Standing Desk Trend and the ADA


man in brown long sleeved button up shirt standing while using gray laptop computer on brown wooden table beside woman in gray long sleeved shirt sitting
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I just saw this article this morning and wanted to add it to my archive on Employment Law topics to stay abreast of, especially those related to the ADA.

This article reminds us to look a little more closely at these standing desk requests as not only a request to try something different to keep employees happy. It is very important to look at these requests through the lens of the ADA. Essentially we need to determine when the request is or is not  a request for an accommodation and then proceed with caution.

Here is a summary of key considerations:

  1. Is the request a generic request, made with no mention of a physical or mental issue that is caused by their current seating arrangement? Are they simply looking for a healthier option of sitting vs standing? Do they want to give it a go because others are doing so and that looks like a nice option? If this is the case, then you are probably not looking at an Accommodation request and then would need to consider some of the following factors: such as the cost of modifying the employee’s workstation; whether it provided similar or comparable accommodations to other employees; the nature of the employee’s work (whether it is more rote and/or repetitive, or requires significant concentration and focus); how the accommodation is intended to assist the employee in performing his or her essential job functions; and whether those essential job functions will suffer in other ways as a result of the accommodation.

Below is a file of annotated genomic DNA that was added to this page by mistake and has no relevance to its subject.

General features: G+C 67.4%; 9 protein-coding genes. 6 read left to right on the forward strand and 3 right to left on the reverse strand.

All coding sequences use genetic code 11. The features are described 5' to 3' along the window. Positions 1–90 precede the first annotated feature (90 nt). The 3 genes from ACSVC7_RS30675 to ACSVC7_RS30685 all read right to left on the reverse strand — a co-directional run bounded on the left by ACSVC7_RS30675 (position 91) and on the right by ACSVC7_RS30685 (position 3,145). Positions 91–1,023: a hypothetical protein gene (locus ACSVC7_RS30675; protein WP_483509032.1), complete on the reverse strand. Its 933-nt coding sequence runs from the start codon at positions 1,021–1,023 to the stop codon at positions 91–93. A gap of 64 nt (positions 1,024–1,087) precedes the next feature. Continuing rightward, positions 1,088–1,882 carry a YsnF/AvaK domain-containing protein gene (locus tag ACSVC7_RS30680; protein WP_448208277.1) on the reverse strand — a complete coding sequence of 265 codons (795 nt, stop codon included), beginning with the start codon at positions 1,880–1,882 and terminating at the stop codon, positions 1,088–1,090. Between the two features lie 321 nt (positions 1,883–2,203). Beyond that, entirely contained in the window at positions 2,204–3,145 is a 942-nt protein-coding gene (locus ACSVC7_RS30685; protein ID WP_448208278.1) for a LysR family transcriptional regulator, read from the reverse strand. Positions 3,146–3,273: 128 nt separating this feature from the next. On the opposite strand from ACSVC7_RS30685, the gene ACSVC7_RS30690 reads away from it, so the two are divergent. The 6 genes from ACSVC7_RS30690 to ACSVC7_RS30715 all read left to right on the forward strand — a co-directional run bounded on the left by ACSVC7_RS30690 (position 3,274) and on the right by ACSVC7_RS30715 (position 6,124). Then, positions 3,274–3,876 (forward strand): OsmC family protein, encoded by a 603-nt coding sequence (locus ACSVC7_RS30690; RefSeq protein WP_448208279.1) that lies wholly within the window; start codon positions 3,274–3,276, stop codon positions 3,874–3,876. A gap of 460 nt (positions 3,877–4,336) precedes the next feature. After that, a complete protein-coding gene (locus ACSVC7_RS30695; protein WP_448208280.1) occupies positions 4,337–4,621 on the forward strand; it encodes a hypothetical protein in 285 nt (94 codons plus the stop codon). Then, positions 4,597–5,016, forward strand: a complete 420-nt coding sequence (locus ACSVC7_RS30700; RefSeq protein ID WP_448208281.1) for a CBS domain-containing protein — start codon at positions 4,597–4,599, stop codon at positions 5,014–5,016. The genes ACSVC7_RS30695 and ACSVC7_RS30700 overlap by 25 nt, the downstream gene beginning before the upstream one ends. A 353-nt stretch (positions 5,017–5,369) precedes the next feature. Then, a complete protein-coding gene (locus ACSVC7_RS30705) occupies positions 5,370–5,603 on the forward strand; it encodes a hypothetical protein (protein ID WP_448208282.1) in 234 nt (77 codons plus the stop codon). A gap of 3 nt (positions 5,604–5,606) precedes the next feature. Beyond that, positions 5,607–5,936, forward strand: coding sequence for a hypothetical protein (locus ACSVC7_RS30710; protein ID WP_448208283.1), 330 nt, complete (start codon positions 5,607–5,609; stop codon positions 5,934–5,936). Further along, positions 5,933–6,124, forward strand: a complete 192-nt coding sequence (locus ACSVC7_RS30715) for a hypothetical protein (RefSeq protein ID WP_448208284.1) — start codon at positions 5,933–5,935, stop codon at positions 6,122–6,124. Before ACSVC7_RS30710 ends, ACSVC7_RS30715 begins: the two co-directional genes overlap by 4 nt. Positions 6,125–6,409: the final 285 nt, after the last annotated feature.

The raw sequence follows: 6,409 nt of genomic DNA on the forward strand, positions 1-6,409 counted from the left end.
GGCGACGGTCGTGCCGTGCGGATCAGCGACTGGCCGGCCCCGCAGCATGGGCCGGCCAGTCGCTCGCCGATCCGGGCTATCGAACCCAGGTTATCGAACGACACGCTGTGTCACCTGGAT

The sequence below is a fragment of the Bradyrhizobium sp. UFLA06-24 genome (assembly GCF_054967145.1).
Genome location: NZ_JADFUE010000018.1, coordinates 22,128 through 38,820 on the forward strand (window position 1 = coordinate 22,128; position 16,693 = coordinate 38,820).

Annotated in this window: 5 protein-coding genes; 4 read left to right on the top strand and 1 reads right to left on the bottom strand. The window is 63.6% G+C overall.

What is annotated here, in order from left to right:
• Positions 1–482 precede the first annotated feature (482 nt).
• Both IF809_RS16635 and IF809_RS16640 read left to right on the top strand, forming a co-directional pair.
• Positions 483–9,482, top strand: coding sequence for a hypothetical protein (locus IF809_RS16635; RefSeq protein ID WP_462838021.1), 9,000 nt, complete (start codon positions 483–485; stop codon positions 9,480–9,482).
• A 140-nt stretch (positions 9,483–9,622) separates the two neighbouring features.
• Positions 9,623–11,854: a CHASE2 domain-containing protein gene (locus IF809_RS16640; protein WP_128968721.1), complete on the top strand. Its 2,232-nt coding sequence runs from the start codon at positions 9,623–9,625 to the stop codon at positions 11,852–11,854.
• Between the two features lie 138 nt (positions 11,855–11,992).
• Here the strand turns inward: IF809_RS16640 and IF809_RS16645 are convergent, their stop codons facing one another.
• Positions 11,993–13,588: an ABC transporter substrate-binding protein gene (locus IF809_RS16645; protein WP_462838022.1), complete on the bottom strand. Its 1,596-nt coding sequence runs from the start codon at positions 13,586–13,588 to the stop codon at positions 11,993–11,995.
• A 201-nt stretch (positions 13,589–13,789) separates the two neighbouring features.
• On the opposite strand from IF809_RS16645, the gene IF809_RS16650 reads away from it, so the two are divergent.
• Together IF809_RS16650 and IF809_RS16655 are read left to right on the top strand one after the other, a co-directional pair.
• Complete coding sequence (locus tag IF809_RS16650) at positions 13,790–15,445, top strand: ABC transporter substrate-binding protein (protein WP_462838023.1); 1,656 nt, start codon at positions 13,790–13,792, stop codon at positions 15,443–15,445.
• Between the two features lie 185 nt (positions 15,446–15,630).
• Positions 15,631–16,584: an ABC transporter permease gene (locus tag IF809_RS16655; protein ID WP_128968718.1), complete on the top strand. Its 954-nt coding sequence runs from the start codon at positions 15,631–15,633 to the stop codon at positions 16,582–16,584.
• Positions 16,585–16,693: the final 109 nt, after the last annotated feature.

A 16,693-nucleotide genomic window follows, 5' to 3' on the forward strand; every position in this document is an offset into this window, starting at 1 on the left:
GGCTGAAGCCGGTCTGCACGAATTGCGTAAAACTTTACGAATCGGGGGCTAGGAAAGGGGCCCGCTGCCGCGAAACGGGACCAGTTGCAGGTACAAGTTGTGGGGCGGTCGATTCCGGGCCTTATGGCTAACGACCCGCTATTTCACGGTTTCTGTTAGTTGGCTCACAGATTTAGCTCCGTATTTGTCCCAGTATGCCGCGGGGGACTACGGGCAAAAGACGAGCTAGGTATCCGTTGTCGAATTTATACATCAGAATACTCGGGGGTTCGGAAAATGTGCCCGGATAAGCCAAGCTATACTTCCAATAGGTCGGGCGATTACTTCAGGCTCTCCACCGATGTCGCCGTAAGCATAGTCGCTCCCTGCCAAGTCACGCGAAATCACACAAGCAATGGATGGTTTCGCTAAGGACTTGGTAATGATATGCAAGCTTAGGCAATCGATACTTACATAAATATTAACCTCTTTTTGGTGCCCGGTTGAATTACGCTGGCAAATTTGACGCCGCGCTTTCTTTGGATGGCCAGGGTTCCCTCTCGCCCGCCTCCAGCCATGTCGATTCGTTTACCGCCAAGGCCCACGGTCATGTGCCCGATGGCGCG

2. On the other hand, an employee who notifies his or her employer that he or she (or his or her healthcare provider) believes a standing or sit-stand desk is needed to address a specific health problem, such as chronic back pain, likely has made a reasonable accommodation request.
  3. When an employee requests a standing or sit-stand desk, the employer will want to consider whether the employee has made a request for an accommodation, triggering the employer’s obligation to participate in the interactive process
  4. Employers may want to consider these requests with the same diligence as any other request for accommodation, and if granted, review them on an ongoing basis to ensure that they accomplish the goal of better enabling the employee to perform all of his or her essential job functions.

Credit goes to Ogletree Deakins for sharing the article below that inspired my summary and adding to my ADA notes.

Ogletree Deakins wrote this article: “Can Your Employees Think on Their Feet? Analyzing the Standing Desk Trend Through the Lens of the ADA” located here



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